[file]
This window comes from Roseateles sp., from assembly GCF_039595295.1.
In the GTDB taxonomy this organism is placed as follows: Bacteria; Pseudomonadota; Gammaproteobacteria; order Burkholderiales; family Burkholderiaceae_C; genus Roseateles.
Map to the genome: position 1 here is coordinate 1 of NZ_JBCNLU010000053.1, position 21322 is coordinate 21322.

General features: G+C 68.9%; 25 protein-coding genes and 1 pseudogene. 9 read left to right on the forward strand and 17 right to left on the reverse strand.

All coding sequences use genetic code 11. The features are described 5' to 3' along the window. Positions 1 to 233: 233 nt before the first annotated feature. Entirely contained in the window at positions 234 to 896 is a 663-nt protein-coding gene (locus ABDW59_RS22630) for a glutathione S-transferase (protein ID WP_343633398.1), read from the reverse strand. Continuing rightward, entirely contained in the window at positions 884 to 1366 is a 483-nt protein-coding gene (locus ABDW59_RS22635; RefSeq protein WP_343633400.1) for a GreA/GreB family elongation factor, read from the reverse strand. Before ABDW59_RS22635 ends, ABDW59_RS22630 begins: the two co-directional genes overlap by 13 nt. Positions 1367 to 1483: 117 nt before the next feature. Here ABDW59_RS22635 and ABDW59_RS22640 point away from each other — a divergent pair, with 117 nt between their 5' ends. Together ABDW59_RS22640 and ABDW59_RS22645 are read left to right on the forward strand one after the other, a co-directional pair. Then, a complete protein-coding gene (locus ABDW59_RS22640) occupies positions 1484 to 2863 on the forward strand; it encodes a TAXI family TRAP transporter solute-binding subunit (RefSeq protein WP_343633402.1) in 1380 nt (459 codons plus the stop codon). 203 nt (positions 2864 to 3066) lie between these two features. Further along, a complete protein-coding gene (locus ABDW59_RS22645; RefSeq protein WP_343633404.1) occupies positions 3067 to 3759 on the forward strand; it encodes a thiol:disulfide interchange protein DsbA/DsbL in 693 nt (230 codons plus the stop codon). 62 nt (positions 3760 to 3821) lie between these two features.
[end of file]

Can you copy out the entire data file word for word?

This window comes from Roseateles sp., from assembly GCF_039595295.1.
In the GTDB taxonomy this organism is placed as follows: Bacteria; Pseudomonadota; Gammaproteobacteria; order Burkholderiales; family Burkholderiaceae_C; genus Roseateles.
Map to the genome: position 1 here is coordinate 1 of NZ_JBCNLU010000053.1, position 21322 is coordinate 21322.

General features: G+C 68.9%; 25 protein-coding genes and 1 pseudogene. 9 read left to right on the forward strand and 17 right to left on the reverse strand.

All coding sequences use genetic code 11. The features are described 5' to 3' along the window. Positions 1 to 233: 233 nt before the first annotated feature. Entirely contained in the window at positions 234 to 896 is a 663-nt protein-coding gene (locus ABDW59_RS22630) for a glutathione S-transferase (protein ID WP_343633398.1), read from the reverse strand. Continuing rightward, entirely contained in the window at positions 884 to 1366 is a 483-nt protein-coding gene (locus ABDW59_RS22635; RefSeq protein WP_343633400.1) for a GreA/GreB family elongation factor, read from the reverse strand. Before ABDW59_RS22635 ends, ABDW59_RS22630 begins: the two co-directional genes overlap by 13 nt. Positions 1367 to 1483: 117 nt before the next feature. Here ABDW59_RS22635 and ABDW59_RS22640 point away from each other — a divergent pair, with 117 nt between their 5' ends. Together ABDW59_RS22640 and ABDW59_RS22645 are read left to right on the forward strand one after the other, a co-directional pair. Then, a complete protein-coding gene (locus ABDW59_RS22640) occupies positions 1484 to 2863 on the forward strand; it encodes a TAXI family TRAP transporter solute-binding subunit (RefSeq protein WP_343633402.1) in 1380 nt (459 codons plus the stop codon). 203 nt (positions 2864 to 3066) lie between these two features. Further along, a complete protein-coding gene (locus ABDW59_RS22645; RefSeq protein WP_343633404.1) occupies positions 3067 to 3759 on the forward strand; it encodes a thiol:disulfide interchange protein DsbA/DsbL in 693 nt (230 codons plus the stop codon). 62 nt (positions 3760 to 3821) lie between these two features.